For those of you not familiar with Audioengine, it is a speaker company that specializes in outstanding consumer speakers. Audioengine’s self powered A2 and A5 speakers sound terrific .
Audioengine just released a new product, the W1 which is two small devices. One is marked “sender” and the other “receiver.” These units, which are each the size of a pack of chewing gum allow you to send a wireless audio signal from any one device to just about any other device in your home.
Setting up the W1 is very simple. You need an audio signal through an eighth inch stereo plug and power. There is no software to configure. The two devices automatically find each other and pair up. For power, the W1 requires a USB port. This can be the USB port in your computer or one of those little AC USB plugs. The W1 comes with one of the portable AC adapters and I had a second one from my iPod so this was not a problem. Not so coincidentally, the Audioengine A5 speakers come with a built in USB plug so if you are using A5’s, you truly have “plug and play.”
Let me give you a few examples of how I used the W1. First, I streamed audio from my Mac to my stereo. This worked fine across three rooms up to about 80 feet. Beyond that the signal started to degrade a bit. Most interestingly, however, is that there was no noticeable lapse. I was able to watch Indiana Jones’ lips on my Mac and hear his voice through my stereo without detecting anything out of sync. The product specifications list the latency as less than 20 milliseconds. I also hooked up my MIDI keyboard to my Mac and began klunking away in Logic. Again, I had the W1 attached to my Mac and fed into my stereo. This allowed me to get a full rich sound with no discernible lag. It sounded much better than the lousy speakers I’m currently running off my keyboard. It was also helpful when editing music. I am currently working on one song that uses 10 instruments. When I try to play it back through my Mac speakers, a lot of it gets washed out. Piping it through to my stereo with the W1 made it a lot easier.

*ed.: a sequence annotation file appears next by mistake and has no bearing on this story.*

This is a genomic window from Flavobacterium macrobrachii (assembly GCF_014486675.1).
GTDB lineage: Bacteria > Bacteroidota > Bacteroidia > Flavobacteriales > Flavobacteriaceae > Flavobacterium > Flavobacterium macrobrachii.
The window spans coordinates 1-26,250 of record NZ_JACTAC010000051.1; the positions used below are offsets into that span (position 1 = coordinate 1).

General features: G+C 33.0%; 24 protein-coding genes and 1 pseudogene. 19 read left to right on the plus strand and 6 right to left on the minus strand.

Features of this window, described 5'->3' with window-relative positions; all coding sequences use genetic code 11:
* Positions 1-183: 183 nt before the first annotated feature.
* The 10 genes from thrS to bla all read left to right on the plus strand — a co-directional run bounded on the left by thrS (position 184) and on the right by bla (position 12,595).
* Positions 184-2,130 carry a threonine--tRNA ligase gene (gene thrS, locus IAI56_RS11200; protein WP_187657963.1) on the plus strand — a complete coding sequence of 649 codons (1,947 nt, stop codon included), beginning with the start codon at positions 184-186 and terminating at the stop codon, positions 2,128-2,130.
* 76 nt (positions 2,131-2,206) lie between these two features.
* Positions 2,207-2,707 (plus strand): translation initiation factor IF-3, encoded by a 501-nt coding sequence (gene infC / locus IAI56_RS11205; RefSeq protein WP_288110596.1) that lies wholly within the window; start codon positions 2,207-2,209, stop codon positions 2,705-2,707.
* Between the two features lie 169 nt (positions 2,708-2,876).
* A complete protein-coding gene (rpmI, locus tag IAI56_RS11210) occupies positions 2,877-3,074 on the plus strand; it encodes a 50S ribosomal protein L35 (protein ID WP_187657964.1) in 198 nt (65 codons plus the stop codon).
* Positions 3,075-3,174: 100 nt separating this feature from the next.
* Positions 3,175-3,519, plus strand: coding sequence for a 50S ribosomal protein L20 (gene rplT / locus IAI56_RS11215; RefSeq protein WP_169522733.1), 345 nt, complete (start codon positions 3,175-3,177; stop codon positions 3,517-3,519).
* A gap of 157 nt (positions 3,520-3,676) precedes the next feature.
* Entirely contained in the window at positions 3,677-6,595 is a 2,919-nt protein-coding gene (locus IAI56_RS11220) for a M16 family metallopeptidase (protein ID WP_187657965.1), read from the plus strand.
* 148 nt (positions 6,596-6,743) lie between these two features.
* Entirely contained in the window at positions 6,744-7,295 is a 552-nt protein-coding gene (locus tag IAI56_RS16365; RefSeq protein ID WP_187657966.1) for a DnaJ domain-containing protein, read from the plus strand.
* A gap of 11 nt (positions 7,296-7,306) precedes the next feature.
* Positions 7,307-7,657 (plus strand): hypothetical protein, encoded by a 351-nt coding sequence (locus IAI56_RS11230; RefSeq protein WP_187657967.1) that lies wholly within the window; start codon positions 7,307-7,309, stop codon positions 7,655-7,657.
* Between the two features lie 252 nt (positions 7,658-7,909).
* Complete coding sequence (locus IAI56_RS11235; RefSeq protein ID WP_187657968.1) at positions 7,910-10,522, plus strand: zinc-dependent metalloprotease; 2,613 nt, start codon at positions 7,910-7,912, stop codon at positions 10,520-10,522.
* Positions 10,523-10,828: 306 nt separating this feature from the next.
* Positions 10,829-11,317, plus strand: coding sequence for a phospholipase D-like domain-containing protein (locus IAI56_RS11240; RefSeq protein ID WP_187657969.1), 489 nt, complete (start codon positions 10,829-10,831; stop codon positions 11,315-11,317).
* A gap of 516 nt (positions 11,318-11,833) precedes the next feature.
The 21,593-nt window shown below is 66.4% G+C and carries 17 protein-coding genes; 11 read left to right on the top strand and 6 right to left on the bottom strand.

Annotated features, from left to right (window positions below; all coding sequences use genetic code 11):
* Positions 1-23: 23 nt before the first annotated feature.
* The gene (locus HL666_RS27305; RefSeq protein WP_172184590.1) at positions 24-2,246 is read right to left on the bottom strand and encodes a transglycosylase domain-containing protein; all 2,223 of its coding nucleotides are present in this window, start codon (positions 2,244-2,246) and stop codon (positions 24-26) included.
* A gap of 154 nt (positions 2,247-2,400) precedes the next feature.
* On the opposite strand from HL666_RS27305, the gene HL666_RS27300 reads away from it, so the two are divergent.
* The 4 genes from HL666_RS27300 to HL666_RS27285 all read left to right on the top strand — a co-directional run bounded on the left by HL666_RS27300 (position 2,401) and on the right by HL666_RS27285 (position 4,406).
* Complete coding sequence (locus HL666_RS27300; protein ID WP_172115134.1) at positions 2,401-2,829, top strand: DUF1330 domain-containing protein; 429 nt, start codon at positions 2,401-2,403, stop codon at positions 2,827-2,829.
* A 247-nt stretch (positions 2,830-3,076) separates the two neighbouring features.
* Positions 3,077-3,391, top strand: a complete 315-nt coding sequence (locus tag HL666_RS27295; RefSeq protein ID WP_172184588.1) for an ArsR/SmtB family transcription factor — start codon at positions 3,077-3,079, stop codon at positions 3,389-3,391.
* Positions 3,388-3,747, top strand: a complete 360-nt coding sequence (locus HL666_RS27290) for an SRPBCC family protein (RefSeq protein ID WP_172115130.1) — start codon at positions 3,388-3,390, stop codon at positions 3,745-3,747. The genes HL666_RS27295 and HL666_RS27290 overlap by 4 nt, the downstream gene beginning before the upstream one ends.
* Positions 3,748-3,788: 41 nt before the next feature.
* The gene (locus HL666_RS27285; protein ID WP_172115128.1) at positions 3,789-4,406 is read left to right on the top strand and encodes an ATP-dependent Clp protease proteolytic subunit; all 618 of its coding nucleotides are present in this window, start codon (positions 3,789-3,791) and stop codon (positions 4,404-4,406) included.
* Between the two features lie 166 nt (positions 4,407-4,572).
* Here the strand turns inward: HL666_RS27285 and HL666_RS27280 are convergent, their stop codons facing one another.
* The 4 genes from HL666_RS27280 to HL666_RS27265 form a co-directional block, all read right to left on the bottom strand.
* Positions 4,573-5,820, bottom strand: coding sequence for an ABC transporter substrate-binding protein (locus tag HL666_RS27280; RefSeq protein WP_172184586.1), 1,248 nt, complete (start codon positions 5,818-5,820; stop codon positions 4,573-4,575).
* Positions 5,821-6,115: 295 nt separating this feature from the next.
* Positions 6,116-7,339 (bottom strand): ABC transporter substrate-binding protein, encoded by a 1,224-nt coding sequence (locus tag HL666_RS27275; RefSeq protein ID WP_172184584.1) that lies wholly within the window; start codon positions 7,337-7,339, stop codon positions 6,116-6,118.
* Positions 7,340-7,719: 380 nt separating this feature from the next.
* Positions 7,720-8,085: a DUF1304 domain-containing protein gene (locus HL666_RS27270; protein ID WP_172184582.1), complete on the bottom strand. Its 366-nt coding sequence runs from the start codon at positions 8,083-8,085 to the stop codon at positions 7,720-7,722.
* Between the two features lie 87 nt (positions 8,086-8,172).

So using the W1 on your Mac gives you near simultaneous wireless audio through an external source. I can definitely get used to this. This, of course, leads to the next question, how is the Audio signal?
Audioengine explains the W1 is supposed to provide CD-quality HD stereo sound with no reduction in audio quality. I really wasn’t sure what that means. I ran an informal test where I played a CD through the stereo connected with optical cable and then loaded the CD into my Mac and played the same track through the W1. I tried to hear a difference. I really tried. I had to strain to tell a difference. The Audioengine folks told me the quality matches or exceed the Airport Express. After running a separate comparison with my Airport express, I believe them. In the end I concluded that if you get near the 100 foot range of the device you will hear a difference. Also if you are an audiophile with a very good ear, you may hear a difference. But I doubt someone like that would be interested in any wireless solution.